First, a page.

THE RELATIONSHIP BETWEEN McCLELLAND'S THEORY OF NEEDS, FEELING INDIVIDUALLY ACCOUNTABLE, AND INFORMAL ACCOUNTABILITY FOR OTHERS

By Royle, M. Todd; Hall, Angela T. | International Journal of Management and Marketing Research, January 1, 2012 | Go to article overview

THE RELATIONSHIP BETWEEN McCLELLAND'S THEORY OF NEEDS, FEELING INDIVIDUALLY ACCOUNTABLE, AND INFORMAL ACCOUNTABILITY FOR OTHERS


Royle, M. Todd, Hall, Angela T., International Journal of Management and Marketing Research


ABSTRACT

This research examines the relationship between the dimensions of McClelland's Theory of needs (i.e., needs for power, achievement, and affiliation), felt accountability, and informal accountability for others (IAFO). This study's aim is to enhance organizational research by demonstrating the mediating effects of informal accountability, on the needs and IAFO relationship. The research tests hypotheses using data collected from 187 working adults. Findings indicate that felt accountability partially mediates the relationship between achievement and affiliation needs and IAFO. The paper concludes with a discussion of managerial implications, the study's relevant strengths, limitations and directions for future research.

JEL:M12,M14

KEYWORDS: Theory of needs, felt accountability, informal accountability for others

In an era of rapidly globalizing economies and increasingly available information, it is apparent that high profile lapses of accountability occur frequently (e.g., the global crisis in real estate markets and the massive frauds perpetrated by former NASDAQ chief Bernard Madoff). There are growing concerns in both the academic literature and popular press about a perceived lack of accountability. Accountability is a fundamental aspect of both personal and organizational life (Tetlock, 1985, 1992), and is, thus, instrumental in allowing societies to sustain themselves. In the organizational context, a lack of accountability may undermine firms' internal, legitimate, systems of checks and balances, and adversely affect performance (Yarnold, Muesur, & Lyons, 1988; Enzele & Anderson, 1993). So fundamental is accountability that social interactions might be impossible without it (Lerner & Tetlock, 1999).

Unfortunately, accountability may not always be an easily observable formal system or reporting, and often individuals feel simultaneously pulled in different directions by various constituencies (Cummings & Anton, 1990). This suggests that both the individual and others are important in determining subjective levels of accountability. At present, a growing body of research (e.g., Royle, Fox, & Hochwarter, 2009; Royle & Fox, 2011) deals with the notion that individuals feel accountable for others at work, even if those others are not formal subordinates. It is important for the field to examine further, what contributes to those sentiments and how individuals come to feel accountable for themselves and informally for others. In order to augment the literature, the field needs a model that helps shed light upon antecedent conditions, consequences, and possible mediating circumstances. The hypothesized model of informal accountability for others in this work addresses these concerns.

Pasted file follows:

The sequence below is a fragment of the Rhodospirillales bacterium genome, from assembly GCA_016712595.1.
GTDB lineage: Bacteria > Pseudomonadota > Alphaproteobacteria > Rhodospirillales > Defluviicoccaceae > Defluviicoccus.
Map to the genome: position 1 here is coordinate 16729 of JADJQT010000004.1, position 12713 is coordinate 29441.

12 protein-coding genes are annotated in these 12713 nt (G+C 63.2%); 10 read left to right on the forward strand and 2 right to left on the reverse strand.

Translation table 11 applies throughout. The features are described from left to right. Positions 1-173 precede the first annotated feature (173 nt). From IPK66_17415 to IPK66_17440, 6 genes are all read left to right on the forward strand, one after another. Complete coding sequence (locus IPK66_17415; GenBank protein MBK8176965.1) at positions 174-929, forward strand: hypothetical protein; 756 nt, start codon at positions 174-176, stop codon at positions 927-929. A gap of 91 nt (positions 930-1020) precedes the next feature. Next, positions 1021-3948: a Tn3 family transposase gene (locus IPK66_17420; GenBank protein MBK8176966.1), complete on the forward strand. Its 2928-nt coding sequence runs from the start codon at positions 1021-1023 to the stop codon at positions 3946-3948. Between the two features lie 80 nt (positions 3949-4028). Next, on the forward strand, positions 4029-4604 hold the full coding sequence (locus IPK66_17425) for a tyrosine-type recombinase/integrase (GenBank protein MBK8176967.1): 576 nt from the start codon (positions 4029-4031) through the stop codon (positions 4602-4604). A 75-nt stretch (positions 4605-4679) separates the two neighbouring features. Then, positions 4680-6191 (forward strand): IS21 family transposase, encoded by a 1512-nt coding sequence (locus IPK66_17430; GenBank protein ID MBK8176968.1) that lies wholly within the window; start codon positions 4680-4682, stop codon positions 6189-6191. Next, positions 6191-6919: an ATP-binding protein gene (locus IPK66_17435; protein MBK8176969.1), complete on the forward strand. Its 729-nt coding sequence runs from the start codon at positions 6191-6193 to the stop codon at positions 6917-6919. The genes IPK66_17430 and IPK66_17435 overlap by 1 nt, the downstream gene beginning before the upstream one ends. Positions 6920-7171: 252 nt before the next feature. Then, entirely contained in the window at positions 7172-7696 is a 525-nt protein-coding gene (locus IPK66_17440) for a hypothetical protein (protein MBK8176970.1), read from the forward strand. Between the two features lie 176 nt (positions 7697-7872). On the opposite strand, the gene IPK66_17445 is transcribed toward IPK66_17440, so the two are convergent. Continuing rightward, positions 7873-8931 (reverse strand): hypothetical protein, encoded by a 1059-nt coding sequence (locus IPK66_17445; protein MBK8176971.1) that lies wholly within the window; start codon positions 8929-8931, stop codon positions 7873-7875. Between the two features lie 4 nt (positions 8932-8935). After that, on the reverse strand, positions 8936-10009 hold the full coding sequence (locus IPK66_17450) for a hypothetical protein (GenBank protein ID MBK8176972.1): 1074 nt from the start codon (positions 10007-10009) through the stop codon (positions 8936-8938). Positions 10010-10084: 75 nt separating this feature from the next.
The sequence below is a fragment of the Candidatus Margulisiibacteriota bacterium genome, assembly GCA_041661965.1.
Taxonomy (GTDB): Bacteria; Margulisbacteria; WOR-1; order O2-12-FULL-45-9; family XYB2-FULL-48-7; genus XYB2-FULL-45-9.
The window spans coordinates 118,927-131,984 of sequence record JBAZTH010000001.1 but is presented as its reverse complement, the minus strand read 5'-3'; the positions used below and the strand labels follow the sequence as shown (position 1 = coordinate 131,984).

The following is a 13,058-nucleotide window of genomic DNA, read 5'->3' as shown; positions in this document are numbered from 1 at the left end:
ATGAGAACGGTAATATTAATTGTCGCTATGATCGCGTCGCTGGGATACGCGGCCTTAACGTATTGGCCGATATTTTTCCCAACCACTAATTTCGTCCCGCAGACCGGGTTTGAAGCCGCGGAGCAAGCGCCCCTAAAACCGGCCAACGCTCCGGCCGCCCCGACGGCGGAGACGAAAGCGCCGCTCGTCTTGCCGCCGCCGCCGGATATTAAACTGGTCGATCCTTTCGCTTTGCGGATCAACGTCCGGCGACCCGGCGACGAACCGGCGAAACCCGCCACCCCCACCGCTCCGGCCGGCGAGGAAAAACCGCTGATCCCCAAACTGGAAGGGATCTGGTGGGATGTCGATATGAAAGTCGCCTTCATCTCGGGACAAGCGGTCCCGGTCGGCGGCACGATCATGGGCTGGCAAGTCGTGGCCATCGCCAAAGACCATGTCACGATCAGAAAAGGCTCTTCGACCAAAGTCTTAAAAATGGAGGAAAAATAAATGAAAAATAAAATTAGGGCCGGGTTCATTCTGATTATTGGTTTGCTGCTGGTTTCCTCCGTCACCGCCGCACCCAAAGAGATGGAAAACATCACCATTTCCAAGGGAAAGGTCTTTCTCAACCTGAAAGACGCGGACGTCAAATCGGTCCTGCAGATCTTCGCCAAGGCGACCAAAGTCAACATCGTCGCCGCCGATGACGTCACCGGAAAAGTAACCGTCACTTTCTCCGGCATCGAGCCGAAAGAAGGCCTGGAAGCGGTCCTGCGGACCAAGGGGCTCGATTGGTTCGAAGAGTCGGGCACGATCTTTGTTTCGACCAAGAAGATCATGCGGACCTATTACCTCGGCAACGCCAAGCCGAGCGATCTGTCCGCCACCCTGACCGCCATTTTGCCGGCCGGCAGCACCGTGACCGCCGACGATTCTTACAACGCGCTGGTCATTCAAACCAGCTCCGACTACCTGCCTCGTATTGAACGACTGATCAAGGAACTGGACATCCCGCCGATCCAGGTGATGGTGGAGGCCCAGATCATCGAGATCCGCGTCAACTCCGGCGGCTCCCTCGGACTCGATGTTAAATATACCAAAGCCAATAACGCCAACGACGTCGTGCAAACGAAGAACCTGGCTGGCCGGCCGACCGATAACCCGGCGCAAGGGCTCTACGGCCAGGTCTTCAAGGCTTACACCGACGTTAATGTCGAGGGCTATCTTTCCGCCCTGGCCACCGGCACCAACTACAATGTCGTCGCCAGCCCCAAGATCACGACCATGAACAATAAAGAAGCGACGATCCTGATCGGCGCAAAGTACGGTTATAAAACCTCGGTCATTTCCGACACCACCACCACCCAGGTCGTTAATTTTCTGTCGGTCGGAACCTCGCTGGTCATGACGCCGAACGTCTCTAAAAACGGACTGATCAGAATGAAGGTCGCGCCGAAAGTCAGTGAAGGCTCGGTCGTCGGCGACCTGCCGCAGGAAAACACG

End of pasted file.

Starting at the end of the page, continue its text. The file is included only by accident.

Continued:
The model proposed here includes McClelland's (1961) socially learned needs variables (i.e., needs for power, achievement, and affiliation), feelings that individuals have about their own levels of accountability, and the degree to which they think they will be required to answer for others. This paper examines the potential that individuals' learned needs predict the degree to which they feel accountable for their own actions, then how much they feel they answer for the behaviors of others in their organizations. This paper will proceed as follows: first, we will give a review of the literature relevant to our study variables, then present our model and explain the sample, measures, and data analysis technique used. We then discuss the theoretical contributions of our research, its practitioner implications, its strengths, limitations, and directions for future inquiry. We conclude with a short summary of the study's major findings.

LITERATURE REVIEW

The Phenomenological View of Accountability

Lerner and Tetlock (1999) called accountability the implicit or explicit expectation that one might have to justify one's beliefs, feelings, and actions to others. With respect to accountability in organizations, Frink and Klimoski (1998) defined accountability as"the perceived need to justify or defend a decision or action to some audience which has potential reward and sanction power, and where such rewards and sanctions are perceived as contingent on accountability conditions" (p. …

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